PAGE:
Mr Michael Welsh: I rise to speak against the Bill on a number of issues but I shall be short and selective because that is necessary. If a Bill is presented to this House, it should be correctly worded so that we can understand it. Parts of the Bill frighten me in so far as they relate to protecting individuals against legislation of this nature. Clause 14 states: "The Company may"— that word "may" is...

Avon Light Rail Transit Bill [Lords] (24 Jan 1989)

Mr Michael Welsh: On a point of order, Mr. Speaker. I wonder whether the sponsor of the Bill is allowed to speak in the Chamber to the people responsible for the Bill. I thought that this was the House of Commons.

Associated British Ports (No. 2) Bill (8 Nov 1988)

Mr Michael Welsh: We still cannot find out who is the owner. Are we to allow a compulsory purchase order to be applied when we do not know who desires it?

Associated British Ports (No. 2) Bill (8 Nov 1988)

Mr Michael Welsh: There is another point to be added. If cheap coal comes from South Africa, does it not mean that British Coal will be unable to plan new investment and that investment in new pits will stop because British pits will not have the chance to supply coal? A pit is not like a factory—it cannot close and then open again. The critical path is 10 to 15 years. Therefore one must plan ahead. We shall...

Oral Answers to Questions — Foreign and Commonwealth Affairs: El Salvador (6 Jul 1988)

Mr Michael Welsh: To ask the Secretary of State for Foreign and Commonwealth Affairs what representations he has made regarding the increase in human rights violations in El Salvador.

Oral Answers to Questions — Foreign and Commonwealth Affairs: El Salvador (6 Jul 1988)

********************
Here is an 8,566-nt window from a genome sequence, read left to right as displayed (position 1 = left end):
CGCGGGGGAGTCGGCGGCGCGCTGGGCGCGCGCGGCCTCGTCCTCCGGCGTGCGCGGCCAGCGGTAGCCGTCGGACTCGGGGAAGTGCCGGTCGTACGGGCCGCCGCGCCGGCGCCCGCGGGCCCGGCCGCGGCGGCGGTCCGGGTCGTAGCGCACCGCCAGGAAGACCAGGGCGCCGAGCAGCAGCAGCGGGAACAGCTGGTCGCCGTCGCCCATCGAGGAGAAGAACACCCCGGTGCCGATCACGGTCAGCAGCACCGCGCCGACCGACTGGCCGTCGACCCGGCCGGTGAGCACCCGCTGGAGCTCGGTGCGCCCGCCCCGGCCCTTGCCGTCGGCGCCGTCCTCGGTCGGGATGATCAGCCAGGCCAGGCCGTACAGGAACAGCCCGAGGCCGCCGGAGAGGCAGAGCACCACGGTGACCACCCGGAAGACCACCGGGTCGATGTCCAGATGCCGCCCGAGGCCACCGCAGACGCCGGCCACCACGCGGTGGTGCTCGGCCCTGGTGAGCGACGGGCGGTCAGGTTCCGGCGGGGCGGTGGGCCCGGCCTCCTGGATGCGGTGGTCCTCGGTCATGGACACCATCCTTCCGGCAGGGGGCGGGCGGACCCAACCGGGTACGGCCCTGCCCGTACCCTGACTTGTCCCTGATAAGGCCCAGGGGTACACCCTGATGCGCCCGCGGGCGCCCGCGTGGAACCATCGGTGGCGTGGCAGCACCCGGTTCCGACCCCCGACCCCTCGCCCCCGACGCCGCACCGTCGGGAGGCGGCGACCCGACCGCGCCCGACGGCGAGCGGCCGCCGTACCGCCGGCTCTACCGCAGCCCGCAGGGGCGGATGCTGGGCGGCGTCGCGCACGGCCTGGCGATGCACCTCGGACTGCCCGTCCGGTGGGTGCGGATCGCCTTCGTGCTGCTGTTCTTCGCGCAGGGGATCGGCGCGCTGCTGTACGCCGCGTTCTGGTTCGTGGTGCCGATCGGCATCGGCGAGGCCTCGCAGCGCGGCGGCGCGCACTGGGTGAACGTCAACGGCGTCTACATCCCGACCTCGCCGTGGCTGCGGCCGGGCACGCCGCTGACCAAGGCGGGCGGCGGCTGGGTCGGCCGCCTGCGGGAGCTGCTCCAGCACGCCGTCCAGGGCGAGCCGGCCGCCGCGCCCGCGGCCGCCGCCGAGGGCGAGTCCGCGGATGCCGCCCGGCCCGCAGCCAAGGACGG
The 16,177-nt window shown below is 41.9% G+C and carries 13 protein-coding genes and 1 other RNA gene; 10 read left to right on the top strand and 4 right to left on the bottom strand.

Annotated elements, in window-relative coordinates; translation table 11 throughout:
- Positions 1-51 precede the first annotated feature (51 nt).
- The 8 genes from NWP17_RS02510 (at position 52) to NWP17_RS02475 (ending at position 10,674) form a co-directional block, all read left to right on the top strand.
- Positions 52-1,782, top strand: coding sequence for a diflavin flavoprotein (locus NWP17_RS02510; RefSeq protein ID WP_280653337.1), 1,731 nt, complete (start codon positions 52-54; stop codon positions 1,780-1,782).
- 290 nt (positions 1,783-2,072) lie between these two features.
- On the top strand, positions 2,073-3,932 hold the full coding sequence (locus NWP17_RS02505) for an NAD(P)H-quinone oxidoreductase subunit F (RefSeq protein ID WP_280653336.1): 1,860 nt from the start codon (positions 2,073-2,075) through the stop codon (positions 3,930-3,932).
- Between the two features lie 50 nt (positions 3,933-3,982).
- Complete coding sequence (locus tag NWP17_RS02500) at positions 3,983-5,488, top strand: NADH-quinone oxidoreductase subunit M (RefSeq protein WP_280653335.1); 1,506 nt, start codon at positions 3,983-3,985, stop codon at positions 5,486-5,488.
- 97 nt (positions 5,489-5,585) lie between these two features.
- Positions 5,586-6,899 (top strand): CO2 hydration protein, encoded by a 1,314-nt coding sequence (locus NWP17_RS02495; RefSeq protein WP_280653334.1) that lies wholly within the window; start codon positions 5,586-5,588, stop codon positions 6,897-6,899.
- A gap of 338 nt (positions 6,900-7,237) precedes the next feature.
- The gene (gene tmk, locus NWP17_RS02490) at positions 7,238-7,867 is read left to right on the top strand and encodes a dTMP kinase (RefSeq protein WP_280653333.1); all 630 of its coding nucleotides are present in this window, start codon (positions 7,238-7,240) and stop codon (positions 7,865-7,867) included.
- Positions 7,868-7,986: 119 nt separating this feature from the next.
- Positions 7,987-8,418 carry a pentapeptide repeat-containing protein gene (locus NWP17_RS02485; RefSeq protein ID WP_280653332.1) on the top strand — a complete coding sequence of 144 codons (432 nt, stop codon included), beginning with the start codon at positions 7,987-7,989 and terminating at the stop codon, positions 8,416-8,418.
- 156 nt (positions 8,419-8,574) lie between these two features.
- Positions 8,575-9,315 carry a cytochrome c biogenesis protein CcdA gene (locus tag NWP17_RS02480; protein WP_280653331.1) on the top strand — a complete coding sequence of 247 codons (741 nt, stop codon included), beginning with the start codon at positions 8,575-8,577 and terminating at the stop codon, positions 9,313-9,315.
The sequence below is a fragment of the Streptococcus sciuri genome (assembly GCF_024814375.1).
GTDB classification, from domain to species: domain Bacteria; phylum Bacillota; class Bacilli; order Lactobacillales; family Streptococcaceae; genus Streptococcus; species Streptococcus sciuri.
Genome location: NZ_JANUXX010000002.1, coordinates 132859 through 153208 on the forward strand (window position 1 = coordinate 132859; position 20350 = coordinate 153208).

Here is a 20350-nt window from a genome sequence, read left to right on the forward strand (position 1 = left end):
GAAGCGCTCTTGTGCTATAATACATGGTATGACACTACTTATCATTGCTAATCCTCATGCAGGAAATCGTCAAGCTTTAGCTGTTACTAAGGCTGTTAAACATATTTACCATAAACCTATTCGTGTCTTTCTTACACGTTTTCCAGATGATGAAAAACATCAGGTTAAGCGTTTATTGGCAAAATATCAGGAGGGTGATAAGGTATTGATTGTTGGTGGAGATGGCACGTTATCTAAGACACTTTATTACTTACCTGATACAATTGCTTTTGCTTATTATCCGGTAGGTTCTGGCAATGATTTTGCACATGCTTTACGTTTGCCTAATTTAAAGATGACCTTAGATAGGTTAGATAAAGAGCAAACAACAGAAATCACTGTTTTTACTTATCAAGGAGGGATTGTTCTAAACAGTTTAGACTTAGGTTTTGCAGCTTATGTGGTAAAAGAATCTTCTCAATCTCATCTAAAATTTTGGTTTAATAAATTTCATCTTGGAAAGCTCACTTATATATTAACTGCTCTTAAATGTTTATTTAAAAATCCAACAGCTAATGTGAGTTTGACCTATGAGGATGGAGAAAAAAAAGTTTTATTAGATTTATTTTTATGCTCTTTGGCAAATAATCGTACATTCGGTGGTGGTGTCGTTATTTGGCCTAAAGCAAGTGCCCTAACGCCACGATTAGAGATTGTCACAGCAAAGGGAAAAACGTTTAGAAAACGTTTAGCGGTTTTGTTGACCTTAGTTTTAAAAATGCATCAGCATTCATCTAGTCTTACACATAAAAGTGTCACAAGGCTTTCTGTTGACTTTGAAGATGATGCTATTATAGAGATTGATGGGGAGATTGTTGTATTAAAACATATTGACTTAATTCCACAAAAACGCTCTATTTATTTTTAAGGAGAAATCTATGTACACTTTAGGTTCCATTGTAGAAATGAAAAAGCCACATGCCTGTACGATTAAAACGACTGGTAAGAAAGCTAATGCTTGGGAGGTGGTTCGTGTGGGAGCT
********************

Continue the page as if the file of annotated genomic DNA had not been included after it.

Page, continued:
Mr Michael Welsh: Is the Minister aware that during the first four months of this year 100 civilians have been killed, the vast majority of them by death squads? They had been tortured and beaten, their hands tied behind their backs and then executed. That is the way in which the death squads carry out that kind of punishment. Is the Minister also aware that in this sparsely populated country of 5 million,...

Orders of the Day — North Killingholme Cargo Terminal Bill (4 Jul 1988)

Mr Michael Welsh: That is an important issue. The company does not have the money for which it is applying, and cannot raise it until a meeting is held in September. If it is decided that the company cannot have the money—it could he just over £3 million—it means that nobody knows what will come out of the terminal. It could be anything.

Orders of the Day — North Killingholme Cargo Terminal Bill (4 Jul 1988)

Mr Michael Welsh: If those pits are closed because of the proposed port facilities, the remaining pits will have to pay for and carry all investment costs. Therefore, unit costs will rise in the remaining pits, causing them to suffer. Is it not possible that our coal industry will cease to exist and we will depend completely on foreign coal?

Associated British Ports (No. 2) Bill (By Order) (23 Jun 1988)

Mr Michael Welsh: The Bill states that the duty of Associated British Ports is to pay due regard to efficiency, economy and safety. Does my hon. Friend consider that ABP has paid due regard to safety?

Opposition Day: North Killingholme Cargo Terminal Bill (By Order) (22 Jun 1988)

Mr Michael Welsh: When the Secretary of State said that imported coal would hurt British pits, but that if the price of coal went up we would have a chance to compete, he made an important statement, but is that not an example of economic madness? Does my hon. Friend agree that, once a pit has been closed, output cannot be increased just to suit demand? Once a shaft is closed, no more coal can be brought out....

Opposition Day: North Killingholme Cargo Terminal Bill (By Order) (22 Jun 1988)

Mr Michael Welsh: On a point of order, Mr. Deputy Speaker. According to the Bill, the company involved was Central Oil Refining Co. Ltd. a subsidiary of Chemical and Oil Storage Management Ltd.. In essence, my point of order is that no trace could be found of that firm. We finally went to the Private Bill Office and were told that Chemical and Oil Storage Management Ltd. is now Simon Engineering plc. We are...